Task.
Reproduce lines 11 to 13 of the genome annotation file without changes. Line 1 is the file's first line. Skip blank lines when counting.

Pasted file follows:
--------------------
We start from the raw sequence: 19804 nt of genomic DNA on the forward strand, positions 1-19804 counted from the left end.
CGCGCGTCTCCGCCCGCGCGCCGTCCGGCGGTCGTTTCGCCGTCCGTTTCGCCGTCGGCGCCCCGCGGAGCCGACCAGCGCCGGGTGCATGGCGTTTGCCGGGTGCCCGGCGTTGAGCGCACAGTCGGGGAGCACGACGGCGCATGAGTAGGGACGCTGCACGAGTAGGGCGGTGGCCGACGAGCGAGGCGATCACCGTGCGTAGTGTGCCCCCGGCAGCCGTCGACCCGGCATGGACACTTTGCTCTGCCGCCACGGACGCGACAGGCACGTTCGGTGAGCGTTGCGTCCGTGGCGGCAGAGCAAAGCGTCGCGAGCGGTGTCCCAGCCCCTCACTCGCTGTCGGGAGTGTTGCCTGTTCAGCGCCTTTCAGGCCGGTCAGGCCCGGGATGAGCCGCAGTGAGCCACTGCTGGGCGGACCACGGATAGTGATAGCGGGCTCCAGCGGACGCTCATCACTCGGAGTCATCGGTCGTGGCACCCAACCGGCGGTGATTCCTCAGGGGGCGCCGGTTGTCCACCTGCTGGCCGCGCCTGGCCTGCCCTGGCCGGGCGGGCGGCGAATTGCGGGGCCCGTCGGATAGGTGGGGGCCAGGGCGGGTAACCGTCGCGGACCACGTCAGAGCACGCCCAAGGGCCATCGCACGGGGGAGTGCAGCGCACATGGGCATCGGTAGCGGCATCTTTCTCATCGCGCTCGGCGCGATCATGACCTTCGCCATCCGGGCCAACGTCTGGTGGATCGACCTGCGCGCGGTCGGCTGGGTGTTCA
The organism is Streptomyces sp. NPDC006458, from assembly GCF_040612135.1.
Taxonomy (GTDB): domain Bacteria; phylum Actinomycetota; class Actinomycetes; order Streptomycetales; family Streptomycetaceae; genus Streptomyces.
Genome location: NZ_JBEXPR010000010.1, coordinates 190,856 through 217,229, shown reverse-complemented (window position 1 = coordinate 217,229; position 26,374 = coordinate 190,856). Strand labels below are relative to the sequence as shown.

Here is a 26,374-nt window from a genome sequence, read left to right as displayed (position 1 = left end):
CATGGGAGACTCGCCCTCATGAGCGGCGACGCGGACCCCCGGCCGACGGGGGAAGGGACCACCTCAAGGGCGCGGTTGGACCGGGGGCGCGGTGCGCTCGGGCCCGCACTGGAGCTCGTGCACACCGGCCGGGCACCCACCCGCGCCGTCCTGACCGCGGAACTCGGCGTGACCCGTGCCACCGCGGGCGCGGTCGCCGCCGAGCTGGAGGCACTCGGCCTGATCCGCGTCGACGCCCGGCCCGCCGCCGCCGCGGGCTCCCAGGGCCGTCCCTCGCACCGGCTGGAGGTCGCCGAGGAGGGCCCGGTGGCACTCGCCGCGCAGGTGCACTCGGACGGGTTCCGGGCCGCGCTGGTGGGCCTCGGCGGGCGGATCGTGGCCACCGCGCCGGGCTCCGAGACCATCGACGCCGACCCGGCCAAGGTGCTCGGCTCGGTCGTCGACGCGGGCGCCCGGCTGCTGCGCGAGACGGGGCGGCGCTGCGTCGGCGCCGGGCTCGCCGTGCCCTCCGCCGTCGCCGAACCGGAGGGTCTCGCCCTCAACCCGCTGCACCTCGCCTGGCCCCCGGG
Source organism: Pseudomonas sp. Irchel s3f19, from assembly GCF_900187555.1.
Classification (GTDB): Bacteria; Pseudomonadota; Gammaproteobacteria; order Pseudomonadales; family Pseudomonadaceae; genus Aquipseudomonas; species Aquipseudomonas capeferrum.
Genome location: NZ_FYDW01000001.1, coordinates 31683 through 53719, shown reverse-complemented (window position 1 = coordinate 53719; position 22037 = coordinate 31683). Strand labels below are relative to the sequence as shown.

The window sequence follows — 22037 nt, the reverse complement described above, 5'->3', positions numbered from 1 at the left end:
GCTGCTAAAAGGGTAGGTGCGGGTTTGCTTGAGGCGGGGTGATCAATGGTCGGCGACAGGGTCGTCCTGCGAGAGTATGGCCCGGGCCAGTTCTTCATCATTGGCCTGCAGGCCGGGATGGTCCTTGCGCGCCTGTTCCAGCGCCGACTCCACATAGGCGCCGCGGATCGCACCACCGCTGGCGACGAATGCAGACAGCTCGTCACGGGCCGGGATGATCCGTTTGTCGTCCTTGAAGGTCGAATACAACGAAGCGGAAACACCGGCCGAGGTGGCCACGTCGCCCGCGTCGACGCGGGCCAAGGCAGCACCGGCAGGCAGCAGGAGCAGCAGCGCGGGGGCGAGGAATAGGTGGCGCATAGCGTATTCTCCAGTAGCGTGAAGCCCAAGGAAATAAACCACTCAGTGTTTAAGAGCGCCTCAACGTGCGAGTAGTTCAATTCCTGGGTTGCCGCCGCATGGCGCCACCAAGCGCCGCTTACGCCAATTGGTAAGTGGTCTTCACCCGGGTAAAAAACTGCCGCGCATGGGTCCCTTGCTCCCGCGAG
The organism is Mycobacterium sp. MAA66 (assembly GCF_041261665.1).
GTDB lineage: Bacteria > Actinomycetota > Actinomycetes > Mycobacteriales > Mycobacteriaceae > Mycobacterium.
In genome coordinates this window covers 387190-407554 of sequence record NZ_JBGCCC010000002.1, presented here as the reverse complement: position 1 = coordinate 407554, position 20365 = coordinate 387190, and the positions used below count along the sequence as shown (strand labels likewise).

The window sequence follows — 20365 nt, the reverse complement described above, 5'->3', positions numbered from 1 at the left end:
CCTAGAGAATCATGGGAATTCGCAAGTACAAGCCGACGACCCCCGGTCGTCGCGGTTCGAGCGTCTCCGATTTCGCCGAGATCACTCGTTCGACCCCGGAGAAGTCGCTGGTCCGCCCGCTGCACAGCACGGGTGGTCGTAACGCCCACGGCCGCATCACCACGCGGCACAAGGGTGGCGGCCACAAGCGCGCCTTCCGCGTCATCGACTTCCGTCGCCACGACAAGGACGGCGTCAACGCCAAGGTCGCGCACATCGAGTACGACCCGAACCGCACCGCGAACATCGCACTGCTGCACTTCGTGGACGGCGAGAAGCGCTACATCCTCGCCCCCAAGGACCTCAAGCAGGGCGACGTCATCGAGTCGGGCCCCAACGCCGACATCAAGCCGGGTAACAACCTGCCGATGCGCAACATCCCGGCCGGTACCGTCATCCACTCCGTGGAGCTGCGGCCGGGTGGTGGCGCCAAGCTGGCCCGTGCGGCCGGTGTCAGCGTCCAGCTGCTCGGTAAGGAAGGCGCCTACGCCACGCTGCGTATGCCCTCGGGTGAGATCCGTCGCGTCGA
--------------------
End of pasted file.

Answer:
The window sequence follows — 22037 nt, the reverse complement described above, 5'->3', positions numbered from 1 at the left end:
GCTGCTAAAAGGGTAGGTGCGGGTTTGCTTGAGGCGGGGTGATCAATGGTCGGCGACAGGGTCGTCCTGCGAGAGTATGGCCCGGGCCAGTTCTTCATCATTGGCCTGCAGGCCGGGATGGTCCTTGCGCGCCTGTTCCAGCGCCGACTCCACATAGGCGCCGCGGATCGCACCACCGCTGGCGACGAATGCAGACAGCTCGTCACGGGCCGGGATGATCCGTTTGTCGTCCTTGAAGGTCGAATACAACGAAGCGGAAACACCGGCCGAGGTGGCCACGTCGCCCGCGTCGACGCGGGCCAAGGCAGCACCGGCAGGCAGCAGGAGCAGCAGCGCGGGGGCGAGGAATAGGTGGCGCATAGCGTATTCTCCAGTAGCGTGAAGCCCAAGGAAATAAACCACTCAGTGTTTAAGAGCGCCTCAACGTGCGAGTAGTTCAATTCCTGGGTTGCCGCCGCATGGCGCCACCAAGCGCCGCTTACGCCAATTGGTAAGTGGTCTTCACCCGGGTAAAAAACTGCCGCGCATGGGTCCCTTGCTCCCGCGAG
The organism is Mycobacterium sp. MAA66 (assembly GCF_041261665.1).